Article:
Forced Arbitration: Taking Advantage of the Ordinary Citizen
In a recent lawsuit filed against Bank of America, nearly 130,000 active-duty servicemembers and their families were victims of the bank charging them higher interest rates than was allowable under the Servicemembers Civil Relief Act (SCRA). Under this law, financial institutions are required to reduce all interest rates to 6% on debts owed by servicemembers before going on active status. The bank reported to the servicemembers via statements that the interest rates had been reduced, when in fact they had not.
Fortunately for the servicemembers, and to its credit, Bank of America does not force its credit card customers to sign arbitration agreements banning class actions. As a result, the military families who were overcharged by the bank in this case were able to obtain fair compensation for the bank’s wrongdoing. If a forced arbitration provision had been in place, the servicemembers’ ability to obtain justice would have been severely compromised.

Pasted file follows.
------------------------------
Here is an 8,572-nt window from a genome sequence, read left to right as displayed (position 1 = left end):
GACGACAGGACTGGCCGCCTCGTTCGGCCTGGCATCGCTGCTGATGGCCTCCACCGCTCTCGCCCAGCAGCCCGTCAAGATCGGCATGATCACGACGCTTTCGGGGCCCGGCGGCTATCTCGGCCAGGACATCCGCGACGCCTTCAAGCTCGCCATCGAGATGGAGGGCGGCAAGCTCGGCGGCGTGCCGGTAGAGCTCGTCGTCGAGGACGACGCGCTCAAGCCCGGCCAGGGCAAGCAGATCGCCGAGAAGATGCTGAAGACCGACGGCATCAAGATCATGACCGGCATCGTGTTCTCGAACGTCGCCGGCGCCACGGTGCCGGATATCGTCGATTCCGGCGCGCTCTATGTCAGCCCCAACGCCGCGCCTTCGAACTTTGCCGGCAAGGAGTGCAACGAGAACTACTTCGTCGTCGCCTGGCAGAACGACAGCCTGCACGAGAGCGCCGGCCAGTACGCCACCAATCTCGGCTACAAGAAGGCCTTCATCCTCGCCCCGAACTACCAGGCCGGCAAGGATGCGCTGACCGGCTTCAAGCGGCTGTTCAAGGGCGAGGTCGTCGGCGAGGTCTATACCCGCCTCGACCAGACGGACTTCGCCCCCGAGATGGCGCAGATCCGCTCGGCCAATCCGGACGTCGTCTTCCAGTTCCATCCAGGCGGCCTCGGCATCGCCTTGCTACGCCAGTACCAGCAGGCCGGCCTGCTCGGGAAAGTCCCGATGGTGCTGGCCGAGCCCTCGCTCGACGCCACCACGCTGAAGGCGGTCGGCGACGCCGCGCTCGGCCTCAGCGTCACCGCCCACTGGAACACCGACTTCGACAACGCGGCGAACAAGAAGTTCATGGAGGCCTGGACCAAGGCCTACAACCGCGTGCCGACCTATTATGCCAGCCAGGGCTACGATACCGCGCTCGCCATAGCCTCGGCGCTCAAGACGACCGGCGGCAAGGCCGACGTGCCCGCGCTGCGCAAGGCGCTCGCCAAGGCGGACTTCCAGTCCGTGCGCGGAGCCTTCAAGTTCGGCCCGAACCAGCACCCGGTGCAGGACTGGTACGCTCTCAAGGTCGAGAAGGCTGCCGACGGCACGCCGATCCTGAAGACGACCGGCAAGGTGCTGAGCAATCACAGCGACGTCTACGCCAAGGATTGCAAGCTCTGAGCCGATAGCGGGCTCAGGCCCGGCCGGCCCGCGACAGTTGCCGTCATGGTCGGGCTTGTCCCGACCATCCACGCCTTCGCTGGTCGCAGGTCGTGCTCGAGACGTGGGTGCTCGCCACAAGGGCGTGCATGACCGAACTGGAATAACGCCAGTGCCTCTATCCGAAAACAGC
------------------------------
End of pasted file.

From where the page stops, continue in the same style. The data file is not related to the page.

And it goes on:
Many banks force credit card customers to enter into arbitration agreements to avoid class actions. Unbeknownst to many when signing such contracts, the “fine print” includes a mandatory arbitration clause. In 2015, the Consumer Financial Protection Bureau (CFPB) found that over half of all credit card contracts include arbitration provisions and nearly all ban class actions. The study also found that the end result is devastating to individual victims: 99.9% of such cases just disappear and the consumers do not receive any compensation.
Our personal injury lawyers have a national reputation for their experience in handling complex cases and class actions. Understanding whether or not you have a claim based on a complex contract can be worrisome and frustrating. Our attorneys are here to help and will evaluate your potential case free of charge.